Home November 2011 Freedom Song

Freedom Song

The Selichot Service is a time for introspection and penitent prayers in preparation for the work of t’shuvah (repentance).  At University Synagogue, the Selcihot Service has always been preceded by a musical or dramatic performance in keeping with that theme.  It was, therefore, a most appropriate venue for the special presentation of Beit T’Shuvah’s Freedom Song, a dramatic presentation dealing with addiction.
“Every year for the last several years,” said Rabbi Arnold Rachlis, “we have had at least one program regarding 12-step programs here at University Synagogue.  Over time I learned that a number of families in our community had children who were addicted to substances and that many of them had dealt with these issues through the Beit T’Shuvah program.  When I heard about Freedom Song, I wanted to have it performed here at the right moment, and Selichot was that moment.  Carol Richmond, educator and co-founder of University Synagogue, and Education Director Sue Penn of University Synagogue, contacted Jessica Fishel, Freedom Song coordinator, and arranged for the performance this past Selichot.
Freedom Song is an innovative musical set in a Jewish context that follows the inspiring real-life stories of 18 addicts who share a Passover night – very different from any other.  Centered on a family Passover seder, the play highlights the parallels between the freedom from addiction and the freedom from slavery.  As the Haggadah stresses the imperative for storytelling, the play asserts that that the process of storytelling can be a powerful tool — even if the story is shameful.
The staging juxtaposes a 12-step meeting with a family seder.  As the story unfolds, the audience witnesses the seemingly happy family’s enslavement to its idea of normal, and family members keeping secrets about themselves.  On the other side of the stage, the addicts share their tales of deception and self-sabotage.  Audience members are forced to look at themselves rather than pointing a finger at everyone else.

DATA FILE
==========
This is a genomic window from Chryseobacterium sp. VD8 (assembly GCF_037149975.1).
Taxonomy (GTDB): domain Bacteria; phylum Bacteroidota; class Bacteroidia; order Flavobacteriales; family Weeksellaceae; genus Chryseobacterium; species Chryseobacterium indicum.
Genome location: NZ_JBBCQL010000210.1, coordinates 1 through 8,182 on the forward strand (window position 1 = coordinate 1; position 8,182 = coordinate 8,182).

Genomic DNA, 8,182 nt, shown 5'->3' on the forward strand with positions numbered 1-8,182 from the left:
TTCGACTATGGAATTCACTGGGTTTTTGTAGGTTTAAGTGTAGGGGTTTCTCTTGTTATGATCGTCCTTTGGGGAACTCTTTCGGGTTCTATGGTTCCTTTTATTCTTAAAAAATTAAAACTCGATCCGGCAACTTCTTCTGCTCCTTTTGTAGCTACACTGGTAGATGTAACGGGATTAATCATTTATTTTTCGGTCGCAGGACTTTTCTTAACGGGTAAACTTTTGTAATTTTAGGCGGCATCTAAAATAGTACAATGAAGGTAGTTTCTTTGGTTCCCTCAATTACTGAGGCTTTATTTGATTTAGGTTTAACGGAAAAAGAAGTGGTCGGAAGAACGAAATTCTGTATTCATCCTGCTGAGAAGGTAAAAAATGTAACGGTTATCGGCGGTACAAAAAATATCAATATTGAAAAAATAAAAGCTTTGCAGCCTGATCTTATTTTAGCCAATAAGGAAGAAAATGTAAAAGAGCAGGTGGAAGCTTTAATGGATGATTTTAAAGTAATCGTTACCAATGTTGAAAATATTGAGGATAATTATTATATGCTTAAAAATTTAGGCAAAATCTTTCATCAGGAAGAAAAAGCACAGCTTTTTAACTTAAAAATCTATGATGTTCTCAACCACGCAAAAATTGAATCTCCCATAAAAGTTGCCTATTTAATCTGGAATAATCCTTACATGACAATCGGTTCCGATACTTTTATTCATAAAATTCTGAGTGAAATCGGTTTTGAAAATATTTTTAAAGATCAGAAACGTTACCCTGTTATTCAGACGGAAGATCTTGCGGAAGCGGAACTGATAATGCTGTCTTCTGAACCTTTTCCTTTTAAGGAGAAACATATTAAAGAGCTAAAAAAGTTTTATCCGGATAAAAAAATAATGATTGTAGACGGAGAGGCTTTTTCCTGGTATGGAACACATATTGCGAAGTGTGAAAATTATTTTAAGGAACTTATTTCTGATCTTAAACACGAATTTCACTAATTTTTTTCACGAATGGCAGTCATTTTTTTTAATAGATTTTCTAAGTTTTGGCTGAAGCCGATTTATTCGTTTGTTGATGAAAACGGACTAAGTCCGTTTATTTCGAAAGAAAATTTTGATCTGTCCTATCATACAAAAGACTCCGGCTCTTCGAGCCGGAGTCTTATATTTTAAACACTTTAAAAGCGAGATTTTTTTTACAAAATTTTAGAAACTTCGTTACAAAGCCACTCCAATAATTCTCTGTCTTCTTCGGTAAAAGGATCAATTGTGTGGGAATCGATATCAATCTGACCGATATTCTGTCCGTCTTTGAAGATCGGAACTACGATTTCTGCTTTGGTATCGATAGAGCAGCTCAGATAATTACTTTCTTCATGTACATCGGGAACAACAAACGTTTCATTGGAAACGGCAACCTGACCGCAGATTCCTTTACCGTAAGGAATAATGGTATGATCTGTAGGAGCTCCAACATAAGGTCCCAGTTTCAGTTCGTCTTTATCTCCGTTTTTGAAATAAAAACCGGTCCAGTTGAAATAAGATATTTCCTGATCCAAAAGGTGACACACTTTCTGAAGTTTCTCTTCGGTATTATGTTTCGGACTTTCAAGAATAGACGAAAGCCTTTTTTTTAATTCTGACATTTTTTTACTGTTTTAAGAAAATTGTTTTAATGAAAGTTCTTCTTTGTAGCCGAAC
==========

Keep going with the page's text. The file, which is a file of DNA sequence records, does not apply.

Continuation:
“The idea here,” said Richmond, “is that we are seeing people confronting their specific addictions and challenging themselves to change.  We all have ‘addictions’ of some sort, and this is the time of the Jewish year when we can do the same with those addictions that are not as overt.”
Freedom Song was written nearly seven years ago, and was based on the real-life stories of Beit T’Shuvah residents.  This original production was written by Stu Robinson, Cantor Rebekah Mirsky and James Fuchs and produced by Craig Taubman, Rabbi Mark Borovitz and Harriet Rossetto, LCSW and clinical director.  The play was originally conceived as a one-time production, but has been performed continually since then to thousands of people at synagogues, schools and other organizations across the country.  Each new round of actors writes the stories into the script to reflect a true journey.  As such, it is a living and evolving work.
While the show serves as a form of therapy for the actors, it is also a catalyst for the audience to participate in a dialogue with the cast and share stories.  And so, after the performance, many people from the congregation spoke of their experiences, as well as their anxieties.  One 15-year-old girl expressed her concern about being in an environment where drugs are so prevalent.  The “just say no” approach is not always helpful to an adolescent.  Members of the cast, many of whom had become addicted when they were her age, expressed empathy and offered encouragement and some tips on how to avoid becoming involved.  Honesty and a good relationship with her family were emphasized.